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dated: 2022-11-19 21:47:03 .
On 5 quiet blocks in Astoria, the developer wants to build 2,845 new housing units, 1,400 of which are affordable – and 500 of which are set aside for people whose incomes start at $28,020 (or $40,020 for a family of four).
As the Metropolis Council’s zoning subcommittee confirmed when it approved, 7-0, the Innovation QNS growth Thursday, it’s progressivism incarnate: places for New Yorkers to live, half of them sponsored to be and remain accessible to individuals of limited means.
Councilor Julie Gained, who represents the kingdom, has already received some concessions and everyone has the right to try to get more, primarily at public expense. Eventually, she’ll be able to vote against it if the developer doesn’t side with her enough. However, she was terribly demagogic when she falsely called an earlier iteration of the challenge “luxury growth that has the potential to crowd out many native working-class immigrant households.”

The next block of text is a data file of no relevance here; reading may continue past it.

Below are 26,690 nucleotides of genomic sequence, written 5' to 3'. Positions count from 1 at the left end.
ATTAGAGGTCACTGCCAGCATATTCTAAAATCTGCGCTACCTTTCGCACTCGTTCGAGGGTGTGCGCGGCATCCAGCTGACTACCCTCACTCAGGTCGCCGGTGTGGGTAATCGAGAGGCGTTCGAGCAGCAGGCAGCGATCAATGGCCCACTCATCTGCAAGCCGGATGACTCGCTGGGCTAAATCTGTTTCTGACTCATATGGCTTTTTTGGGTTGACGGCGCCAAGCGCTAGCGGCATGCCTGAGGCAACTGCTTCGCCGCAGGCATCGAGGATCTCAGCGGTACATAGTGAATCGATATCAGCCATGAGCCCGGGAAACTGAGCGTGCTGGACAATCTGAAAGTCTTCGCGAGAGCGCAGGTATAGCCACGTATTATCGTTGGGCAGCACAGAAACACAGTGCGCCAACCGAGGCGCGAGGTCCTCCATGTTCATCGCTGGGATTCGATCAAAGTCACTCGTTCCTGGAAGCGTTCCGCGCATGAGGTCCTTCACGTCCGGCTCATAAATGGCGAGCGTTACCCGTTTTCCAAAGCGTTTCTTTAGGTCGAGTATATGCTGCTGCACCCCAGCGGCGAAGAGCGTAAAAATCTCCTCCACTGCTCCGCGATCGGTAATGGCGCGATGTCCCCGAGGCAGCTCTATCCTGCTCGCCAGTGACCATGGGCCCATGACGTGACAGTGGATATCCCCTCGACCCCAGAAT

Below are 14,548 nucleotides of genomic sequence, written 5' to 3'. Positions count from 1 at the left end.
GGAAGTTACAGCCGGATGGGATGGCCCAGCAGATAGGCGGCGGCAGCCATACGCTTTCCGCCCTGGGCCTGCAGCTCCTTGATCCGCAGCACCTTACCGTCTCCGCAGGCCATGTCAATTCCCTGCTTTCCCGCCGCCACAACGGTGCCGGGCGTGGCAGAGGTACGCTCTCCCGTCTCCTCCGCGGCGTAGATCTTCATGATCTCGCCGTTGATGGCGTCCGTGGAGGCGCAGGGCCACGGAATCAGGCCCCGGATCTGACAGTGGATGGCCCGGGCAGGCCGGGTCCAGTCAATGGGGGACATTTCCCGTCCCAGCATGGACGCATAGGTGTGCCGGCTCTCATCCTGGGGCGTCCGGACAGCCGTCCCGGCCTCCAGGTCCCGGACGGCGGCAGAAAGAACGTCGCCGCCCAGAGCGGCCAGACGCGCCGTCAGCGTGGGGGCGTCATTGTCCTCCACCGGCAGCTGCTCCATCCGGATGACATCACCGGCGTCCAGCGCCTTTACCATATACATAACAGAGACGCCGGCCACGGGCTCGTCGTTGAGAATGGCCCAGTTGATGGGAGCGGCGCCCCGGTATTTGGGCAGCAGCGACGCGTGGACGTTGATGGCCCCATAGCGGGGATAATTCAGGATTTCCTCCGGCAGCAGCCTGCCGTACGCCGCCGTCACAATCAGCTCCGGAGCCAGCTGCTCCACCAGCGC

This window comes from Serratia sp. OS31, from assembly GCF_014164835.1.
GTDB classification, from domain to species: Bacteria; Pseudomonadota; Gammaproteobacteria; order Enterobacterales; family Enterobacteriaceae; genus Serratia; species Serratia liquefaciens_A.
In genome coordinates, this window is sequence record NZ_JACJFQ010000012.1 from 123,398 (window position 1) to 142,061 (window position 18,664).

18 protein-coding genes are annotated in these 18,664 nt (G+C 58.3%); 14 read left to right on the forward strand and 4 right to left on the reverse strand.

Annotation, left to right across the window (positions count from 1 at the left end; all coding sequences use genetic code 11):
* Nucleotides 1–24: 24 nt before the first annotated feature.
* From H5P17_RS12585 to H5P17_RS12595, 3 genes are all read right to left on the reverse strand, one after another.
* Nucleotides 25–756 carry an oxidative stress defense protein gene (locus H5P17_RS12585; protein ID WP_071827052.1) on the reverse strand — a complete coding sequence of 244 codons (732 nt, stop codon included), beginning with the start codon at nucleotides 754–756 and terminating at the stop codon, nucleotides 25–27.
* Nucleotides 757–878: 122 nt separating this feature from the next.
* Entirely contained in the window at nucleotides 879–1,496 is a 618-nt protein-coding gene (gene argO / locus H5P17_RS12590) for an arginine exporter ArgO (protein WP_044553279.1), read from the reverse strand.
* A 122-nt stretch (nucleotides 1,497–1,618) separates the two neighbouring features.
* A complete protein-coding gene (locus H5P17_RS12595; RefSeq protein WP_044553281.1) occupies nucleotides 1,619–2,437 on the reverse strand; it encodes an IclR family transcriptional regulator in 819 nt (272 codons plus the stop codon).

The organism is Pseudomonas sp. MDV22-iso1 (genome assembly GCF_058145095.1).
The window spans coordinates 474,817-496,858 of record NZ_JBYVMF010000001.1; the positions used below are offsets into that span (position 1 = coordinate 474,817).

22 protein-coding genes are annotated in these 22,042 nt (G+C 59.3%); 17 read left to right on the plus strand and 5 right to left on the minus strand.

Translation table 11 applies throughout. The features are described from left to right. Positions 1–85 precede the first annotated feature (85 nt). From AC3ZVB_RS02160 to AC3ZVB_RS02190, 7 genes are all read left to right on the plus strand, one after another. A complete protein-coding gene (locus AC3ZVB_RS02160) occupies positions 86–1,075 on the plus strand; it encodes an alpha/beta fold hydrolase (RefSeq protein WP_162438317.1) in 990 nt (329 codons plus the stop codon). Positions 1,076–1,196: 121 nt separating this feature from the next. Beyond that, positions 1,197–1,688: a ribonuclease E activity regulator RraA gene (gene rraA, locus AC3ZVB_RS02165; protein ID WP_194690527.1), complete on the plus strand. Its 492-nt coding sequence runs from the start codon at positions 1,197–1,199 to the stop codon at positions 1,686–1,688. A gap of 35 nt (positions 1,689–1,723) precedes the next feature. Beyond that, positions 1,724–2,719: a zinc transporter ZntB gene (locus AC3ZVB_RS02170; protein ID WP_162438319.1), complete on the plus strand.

Bringing residences down to lower and lower income ranges or increasing the variety of reasonably priced items to Gained’s goal of 55% cash price: subsidy from both investors or the federal government. Every challenge and developer has its own level of financial crushing. Taxpayers have theirs.
If moving the gate requires some sort of consequence in potential developers leaving, Queens would have what the area is currently intended for: warehouses or truck depots. That’s what Harlem will get after the council scrapped the One45 housing development as a tribute to Native consultant Kristin Richardson Jordan.
With Speaker Adrienne Adams being the main way, a growing number of progressives on the Council seem to understand this. Tiffany Cabán endorsed Hallets North, a 1,300-unit challenge in Astoria. Marjorie Velázquez eventually agreed to a 349-unit growth on Bruckner Blvd.
QNS innovation was good for Queens yesterday and is good for Queens at this time. Whether Gained is included or not, the Land Use Committee and the full Metropolis Council would need to approve it. If New York has a housing disaster, which the individuals we elect say it’s likely to get, we’d start showing up more.
Housing for people: The City Council must approve the QNS Innovation
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